Olivia Reitsma (13146042)
GNK 286, Case study 5
Burkitt’s Lymphoma was first described by Dr Denis Burkitt, who described the neoplasm in Ugandan children in 1957. 1,2 This report will cover the findings of a patient with a diagnosis of Burkitt Lymphoma, including the clinical presentation, disease history, treatment options and prognosis of the disease.
Burkitt Lymphoma can be described as a neoplasia of B cells that grows mainly in the jaw and sometimes also in the ovary and testis. Burkitt Lymphoma is a high grade Non-Hodgkin’s Lymphoma, histologically characterised by a mass of diffuse small non-cleaved B cell lymphocytes. 2 It usually presents in extranodal sites and has a very high proliferative rate. 2 It has…show more content… • Extradural lesion causing compression of the spinal cord.
• However, the child’s general condition is usually remarkably good. 2
To diagnose Burkitt Lymphoma, a fine needle aspiration cytology of the mass or excision biopsy for histology is needed to confirm diagnosis.2
Cells are fairly uniform in size, with rounded nuclei with granular nuclear chromatin, as well as a thin rim of basophilic cytoplasm. Vacuoles usually are present. The nucleus is slightly indented and has 2-5 nucleoli. 2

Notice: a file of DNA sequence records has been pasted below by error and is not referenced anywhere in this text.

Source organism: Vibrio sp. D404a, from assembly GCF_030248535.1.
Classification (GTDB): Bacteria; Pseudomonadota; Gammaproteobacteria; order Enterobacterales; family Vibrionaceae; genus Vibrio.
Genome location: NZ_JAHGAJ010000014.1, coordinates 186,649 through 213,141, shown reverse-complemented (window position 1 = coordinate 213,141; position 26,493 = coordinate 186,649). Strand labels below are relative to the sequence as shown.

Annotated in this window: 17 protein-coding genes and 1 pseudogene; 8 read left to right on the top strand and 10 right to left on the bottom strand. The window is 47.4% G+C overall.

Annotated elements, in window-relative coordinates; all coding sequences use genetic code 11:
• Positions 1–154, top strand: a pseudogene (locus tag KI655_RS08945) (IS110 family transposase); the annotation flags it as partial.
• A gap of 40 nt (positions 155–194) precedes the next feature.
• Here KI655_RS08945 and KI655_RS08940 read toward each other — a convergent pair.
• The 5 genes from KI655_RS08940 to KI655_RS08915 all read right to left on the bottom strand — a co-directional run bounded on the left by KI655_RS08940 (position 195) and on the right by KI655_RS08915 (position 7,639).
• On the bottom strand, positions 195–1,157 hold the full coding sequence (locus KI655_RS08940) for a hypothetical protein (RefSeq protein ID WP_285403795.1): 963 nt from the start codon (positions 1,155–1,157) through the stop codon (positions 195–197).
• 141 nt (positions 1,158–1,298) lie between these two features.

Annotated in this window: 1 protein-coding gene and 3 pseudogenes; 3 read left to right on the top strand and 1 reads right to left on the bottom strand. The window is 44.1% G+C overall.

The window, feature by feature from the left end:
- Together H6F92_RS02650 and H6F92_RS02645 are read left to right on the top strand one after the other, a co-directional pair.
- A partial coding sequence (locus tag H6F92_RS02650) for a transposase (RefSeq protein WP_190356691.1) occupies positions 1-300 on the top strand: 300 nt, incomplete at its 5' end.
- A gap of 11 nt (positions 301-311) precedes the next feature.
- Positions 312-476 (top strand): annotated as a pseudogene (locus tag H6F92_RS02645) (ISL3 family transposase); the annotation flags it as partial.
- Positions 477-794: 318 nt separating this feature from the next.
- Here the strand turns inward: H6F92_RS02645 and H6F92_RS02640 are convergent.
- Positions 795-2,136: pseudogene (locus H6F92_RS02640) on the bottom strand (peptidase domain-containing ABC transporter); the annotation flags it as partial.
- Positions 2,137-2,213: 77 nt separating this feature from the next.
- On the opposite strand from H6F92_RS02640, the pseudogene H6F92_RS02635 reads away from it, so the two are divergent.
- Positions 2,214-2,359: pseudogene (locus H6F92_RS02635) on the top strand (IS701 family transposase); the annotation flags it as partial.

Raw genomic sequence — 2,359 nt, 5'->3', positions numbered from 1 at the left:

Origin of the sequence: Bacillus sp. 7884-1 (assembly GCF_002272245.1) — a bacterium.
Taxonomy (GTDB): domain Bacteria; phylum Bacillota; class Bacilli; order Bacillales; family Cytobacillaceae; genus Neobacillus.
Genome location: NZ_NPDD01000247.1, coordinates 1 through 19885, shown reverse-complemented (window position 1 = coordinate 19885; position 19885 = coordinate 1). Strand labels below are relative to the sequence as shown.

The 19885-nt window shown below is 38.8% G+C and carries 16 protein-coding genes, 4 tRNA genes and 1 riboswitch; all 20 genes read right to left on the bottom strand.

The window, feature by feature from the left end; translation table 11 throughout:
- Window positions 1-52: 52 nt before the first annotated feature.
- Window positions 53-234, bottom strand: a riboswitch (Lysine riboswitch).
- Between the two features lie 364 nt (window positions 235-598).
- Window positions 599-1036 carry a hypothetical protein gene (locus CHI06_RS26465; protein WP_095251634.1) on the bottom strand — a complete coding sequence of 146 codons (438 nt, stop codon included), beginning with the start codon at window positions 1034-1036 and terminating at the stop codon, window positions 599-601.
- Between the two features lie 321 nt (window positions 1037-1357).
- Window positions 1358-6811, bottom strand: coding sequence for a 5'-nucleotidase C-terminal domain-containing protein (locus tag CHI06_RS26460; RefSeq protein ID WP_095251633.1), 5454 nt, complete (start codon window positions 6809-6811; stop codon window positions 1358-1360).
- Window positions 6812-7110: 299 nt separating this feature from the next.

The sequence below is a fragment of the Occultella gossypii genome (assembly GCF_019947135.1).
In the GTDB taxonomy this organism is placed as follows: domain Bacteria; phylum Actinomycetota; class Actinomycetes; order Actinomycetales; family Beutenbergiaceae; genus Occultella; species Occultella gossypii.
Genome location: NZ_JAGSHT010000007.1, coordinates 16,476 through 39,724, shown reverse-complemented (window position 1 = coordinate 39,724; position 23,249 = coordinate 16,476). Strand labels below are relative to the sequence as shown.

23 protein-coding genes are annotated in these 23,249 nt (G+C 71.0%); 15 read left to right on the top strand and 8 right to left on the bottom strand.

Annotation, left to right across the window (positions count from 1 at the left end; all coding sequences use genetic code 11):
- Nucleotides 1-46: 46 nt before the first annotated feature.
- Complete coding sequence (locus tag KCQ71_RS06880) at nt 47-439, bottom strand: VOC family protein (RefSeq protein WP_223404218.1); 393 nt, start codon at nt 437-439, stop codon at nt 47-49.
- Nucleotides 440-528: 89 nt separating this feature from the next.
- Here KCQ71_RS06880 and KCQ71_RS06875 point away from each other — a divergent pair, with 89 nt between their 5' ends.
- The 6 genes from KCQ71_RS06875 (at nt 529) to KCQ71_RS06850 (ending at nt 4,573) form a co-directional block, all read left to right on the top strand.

The distinctive ‘Starry Sky’ appearance is seen histologically with hematoxylin and eosin staining. 3 This pattern is made up of sheets of oval, monomorphic cells with large nuclei and multiple small nucleoli. These cells have a dark lilac cytoplasm, and a high mitotic activity. These cell are interspersed in-between macrophage debris, giving the typical ‘Starry Sky’ appearance. 3
The laboratory results of the Case Study shows typical endemic Burkitt’s Lymphoma:
First laboratory…show more content… 2
Supportive therapy will include the active prevention of tumour lysis syndrome, as well as sufficient hydration and Allopurinol at a daily dose of 10-20mg/kg.2
The mainstay of definitive treatment is chemotherapy, as the tumour is highly chemo sensitive. Cyclophosphamide is administered in a dose pf at least 1 g/m2 , together with a high or intermediate dose methotrexate. The chemotherapy is ‘short duration, high intensity’-treatment and, combined with CNS prophylaxis, shows excellent survival rates in children.2
Generally patients have a good prognosis. With modern chemotherapy, 85-100% of patients diagnosed in an early stage of the disease and 75-85% diagnosed in an advanced stage survive for 3 years. If there is no relapse after a year of chemotherapy, the patient has a 90% chance of indefinite survival. Therefore, Burkitt’s Lymphoma is a curable